The World War II RTS scene has become increasingly saturated over the last few years with each developer trying to find newer and more innovative ways to escape the deathly grasp of failure. This raises the unavoidable question: why do developers not learn from their mistakes? They have heaps of games passing by them, so sifting the entertaining from the tedious should be an easy affair. Surely?
Unfortunately, Faces of War doesn’t quite cut the mustard. Although being the sequel to the rather notorious Soldiers: Heroes of WWII
, an underground hit with the hardcore RTSer, famous for its cinematic and tactical edge that the genre sorely needed, it suffers from many of the same faults in the track that has sent so many games spiralling to failure.
The campaign is nothing that you haven’t seen before in terms of World War II RTS so I won’t bore you with detailing every mission and battle.
There are three bog standard campaigns; you get the choice to lead the Soviets, Germans or Western allies to victory as you tear across Europe. The classic bag load of clichéd battles are mixed in, such as D-Day (represented in a bonus mission outside the formal campaign) and Bastogne. Yet, despite this, other battles such as Stalingrad are bizarrely absent, something I found particularly surprising as it's considered one of the bloodiest battles ever fought. However, I believe it is safe to say that many of you will have torn that infamous city down to rubble a fair few times already in other games.
Additionally, the mission objectives are pretty much your classic mundane and monotonous tasks like detonating bridges, blowing up radio-stations and satellite points and clearing out pit-holes of the enemy. There is an abundance of vehicles, debris and buildings to climb in, gain cover and set up shooting positions. This may be enjoyable but is hardly revolutionary.
As an alternative to difficulty settings there are two modes: tactics or arcade. Arcade is your standard difficulty setting that isn’t too challenging once you have got to grip with the slightly awkward controls. Moving on, the hard-arse ‘tactical’ mode is supposed to provide you with smarter and tougher enemies. Unfortunately, I found that the enemies weren’t that much more intelligent, merely that there were more of them.
One thing I did find tricky at times is that you need to do everything very meticulously in order to activate a trigger within the game that will allow you to continue with the next step of the mission. I found that a few times I would manage to complete something in the wrong order and it wouldn’t let me finish the mission or move on to a subsequent step, resulting in me having to re-load a point and retry. Bugs in the game or deliberate design? Either way it feels sloppy.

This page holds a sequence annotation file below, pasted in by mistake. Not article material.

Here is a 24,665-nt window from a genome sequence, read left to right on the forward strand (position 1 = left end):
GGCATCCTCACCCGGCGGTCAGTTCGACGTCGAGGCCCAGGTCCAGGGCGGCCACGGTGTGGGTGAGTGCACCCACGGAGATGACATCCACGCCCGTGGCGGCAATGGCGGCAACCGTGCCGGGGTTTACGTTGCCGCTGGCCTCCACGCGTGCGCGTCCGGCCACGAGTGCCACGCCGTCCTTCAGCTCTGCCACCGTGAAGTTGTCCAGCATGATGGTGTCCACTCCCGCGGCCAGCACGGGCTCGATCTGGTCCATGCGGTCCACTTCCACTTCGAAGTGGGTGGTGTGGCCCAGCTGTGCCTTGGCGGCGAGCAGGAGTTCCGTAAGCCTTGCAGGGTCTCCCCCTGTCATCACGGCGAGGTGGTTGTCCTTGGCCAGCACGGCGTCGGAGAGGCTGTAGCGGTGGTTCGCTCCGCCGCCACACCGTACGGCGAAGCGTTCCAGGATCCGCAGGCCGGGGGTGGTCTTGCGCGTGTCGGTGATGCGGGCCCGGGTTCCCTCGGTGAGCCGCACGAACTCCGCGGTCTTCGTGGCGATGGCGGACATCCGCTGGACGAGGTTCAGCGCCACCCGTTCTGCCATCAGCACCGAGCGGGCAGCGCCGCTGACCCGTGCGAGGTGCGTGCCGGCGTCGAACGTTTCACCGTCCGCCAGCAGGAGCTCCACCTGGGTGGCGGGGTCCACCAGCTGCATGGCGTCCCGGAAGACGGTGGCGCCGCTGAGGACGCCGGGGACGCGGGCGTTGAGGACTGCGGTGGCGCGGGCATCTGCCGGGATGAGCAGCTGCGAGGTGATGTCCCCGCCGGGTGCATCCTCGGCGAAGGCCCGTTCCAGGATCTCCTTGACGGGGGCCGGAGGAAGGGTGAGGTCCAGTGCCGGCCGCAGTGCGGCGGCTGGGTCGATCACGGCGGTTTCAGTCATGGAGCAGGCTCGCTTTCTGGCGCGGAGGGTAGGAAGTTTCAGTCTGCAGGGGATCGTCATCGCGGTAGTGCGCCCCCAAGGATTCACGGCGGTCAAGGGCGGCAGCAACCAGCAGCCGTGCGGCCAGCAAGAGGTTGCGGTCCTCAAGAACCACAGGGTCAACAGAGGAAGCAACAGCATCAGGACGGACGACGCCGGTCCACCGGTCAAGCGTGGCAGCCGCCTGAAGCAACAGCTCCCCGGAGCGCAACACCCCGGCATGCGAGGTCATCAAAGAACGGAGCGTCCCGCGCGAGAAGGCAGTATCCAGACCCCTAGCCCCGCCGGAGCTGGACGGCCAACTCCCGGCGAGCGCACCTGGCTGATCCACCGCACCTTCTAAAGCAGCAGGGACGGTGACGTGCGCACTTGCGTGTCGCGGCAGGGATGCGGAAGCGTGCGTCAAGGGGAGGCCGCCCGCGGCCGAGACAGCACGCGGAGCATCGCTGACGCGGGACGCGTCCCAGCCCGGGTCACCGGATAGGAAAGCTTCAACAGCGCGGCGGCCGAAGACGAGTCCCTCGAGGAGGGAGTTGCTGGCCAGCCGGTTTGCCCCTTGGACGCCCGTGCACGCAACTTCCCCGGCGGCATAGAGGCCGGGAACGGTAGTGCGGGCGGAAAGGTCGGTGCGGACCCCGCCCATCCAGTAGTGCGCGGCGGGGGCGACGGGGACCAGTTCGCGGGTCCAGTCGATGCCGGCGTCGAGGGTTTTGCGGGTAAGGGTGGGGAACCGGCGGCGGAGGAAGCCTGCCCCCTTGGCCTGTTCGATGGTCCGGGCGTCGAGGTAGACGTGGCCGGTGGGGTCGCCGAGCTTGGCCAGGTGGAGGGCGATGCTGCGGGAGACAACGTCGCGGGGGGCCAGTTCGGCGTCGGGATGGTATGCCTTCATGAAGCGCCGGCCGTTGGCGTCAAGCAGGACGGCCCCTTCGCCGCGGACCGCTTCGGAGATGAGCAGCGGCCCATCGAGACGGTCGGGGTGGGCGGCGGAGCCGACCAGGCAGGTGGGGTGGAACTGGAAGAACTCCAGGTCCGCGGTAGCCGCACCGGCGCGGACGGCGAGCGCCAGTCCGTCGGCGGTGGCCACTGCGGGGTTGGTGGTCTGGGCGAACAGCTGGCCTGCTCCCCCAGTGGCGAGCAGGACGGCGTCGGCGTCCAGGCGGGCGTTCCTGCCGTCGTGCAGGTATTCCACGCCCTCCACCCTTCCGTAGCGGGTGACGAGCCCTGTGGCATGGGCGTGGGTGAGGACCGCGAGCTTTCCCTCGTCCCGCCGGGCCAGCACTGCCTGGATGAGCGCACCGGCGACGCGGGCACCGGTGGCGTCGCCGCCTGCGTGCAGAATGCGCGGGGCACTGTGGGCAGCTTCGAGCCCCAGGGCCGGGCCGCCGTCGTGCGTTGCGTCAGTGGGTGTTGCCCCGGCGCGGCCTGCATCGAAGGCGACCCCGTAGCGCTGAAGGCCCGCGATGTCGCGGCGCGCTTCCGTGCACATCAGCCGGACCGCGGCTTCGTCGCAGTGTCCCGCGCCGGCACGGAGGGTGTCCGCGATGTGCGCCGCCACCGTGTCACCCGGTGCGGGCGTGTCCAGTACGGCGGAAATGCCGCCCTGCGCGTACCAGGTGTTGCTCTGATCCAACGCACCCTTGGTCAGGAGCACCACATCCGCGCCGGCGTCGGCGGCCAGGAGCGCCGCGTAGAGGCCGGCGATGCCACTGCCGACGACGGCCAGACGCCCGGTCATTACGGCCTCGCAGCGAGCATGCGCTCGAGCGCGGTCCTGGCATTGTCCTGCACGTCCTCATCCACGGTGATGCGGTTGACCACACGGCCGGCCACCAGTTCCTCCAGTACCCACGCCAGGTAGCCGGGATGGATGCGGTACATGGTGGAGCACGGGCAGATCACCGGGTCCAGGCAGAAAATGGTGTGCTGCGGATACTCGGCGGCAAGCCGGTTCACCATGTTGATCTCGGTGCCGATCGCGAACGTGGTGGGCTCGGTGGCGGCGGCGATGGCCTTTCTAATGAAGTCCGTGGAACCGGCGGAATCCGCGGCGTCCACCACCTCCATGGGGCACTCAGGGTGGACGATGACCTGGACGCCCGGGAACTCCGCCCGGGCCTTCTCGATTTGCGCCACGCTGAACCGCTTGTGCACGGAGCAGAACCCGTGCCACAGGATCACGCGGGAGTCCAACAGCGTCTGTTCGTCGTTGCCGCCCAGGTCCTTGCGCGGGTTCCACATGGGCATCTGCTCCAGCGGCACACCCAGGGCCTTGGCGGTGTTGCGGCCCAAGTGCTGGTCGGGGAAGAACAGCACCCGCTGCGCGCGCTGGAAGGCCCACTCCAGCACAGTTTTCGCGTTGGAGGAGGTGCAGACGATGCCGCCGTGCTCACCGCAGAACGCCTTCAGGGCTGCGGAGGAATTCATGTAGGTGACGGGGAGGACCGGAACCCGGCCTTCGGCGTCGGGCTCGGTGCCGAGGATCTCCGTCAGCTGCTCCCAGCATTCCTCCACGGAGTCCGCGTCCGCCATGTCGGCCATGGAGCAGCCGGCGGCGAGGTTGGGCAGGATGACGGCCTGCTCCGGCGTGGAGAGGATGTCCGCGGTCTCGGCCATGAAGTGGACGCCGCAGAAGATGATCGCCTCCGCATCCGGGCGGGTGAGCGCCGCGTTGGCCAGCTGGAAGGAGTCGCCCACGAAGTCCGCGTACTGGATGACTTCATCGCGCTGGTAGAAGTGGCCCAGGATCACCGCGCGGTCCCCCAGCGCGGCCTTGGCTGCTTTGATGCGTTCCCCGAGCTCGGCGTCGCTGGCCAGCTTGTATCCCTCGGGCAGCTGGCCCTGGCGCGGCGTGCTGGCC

Finally, the tutorial is as lengthy as it is unhelpful. It gives a decent enough introduction to the basic concepts of the game but there are plenty of important ideas that aren't highlighted. It’s probably a good idea to give the manual a quick leaf-over after playing through the tutorial, as it will help in understanding the principles better.
The gameplay is where Faces of War does begin to shine out as something different from the rest of the pack. As I'm hungry and still thinking about Christmas, imagine the analogy of Faces Of War as a mince pie where the mince is Commandos, the pastry is Blitzkrieg and the dusting of sugar is Sudden Strike. This combination of tasty goodness is, in essence, the gameplay of Faces of War.
Festive pastry delights aside, Faces Of War lets you control a squad of units that you co-ordinate around the map. Management tasks such as resource gathering and calling reinforcements aren’t included and so to compensate, an abundance of enemies is installed and quite sophisticated management of the taskbar is required. This focuses the game more on action, and can be quite enjoyable at times.
As I have just said, the taskbar can be quite unmanageable at first and does seem overly complicated. However, this is all part of the learning curve, and once grasped, the game begins to become a lot more engrossing as you can play around with how to achieve your objective.
Faces of War differs from Soldiers in gameplay because of its emphasis on immense battles. Soldiers used more of a Commando-esque technique whereby there was no larger picture; it felt as if you were alone winning the war. In contrast, Faces of War feels as if your squad is only one tiny cog in a much larger machine, but a cog that is for the most part, an essential one. This feeling of importance is sometimes undermined when your ass gets bailed out by a massive allied army at the end of the game when you have just struggled through an onslaught of enemy units to try and achieve victory.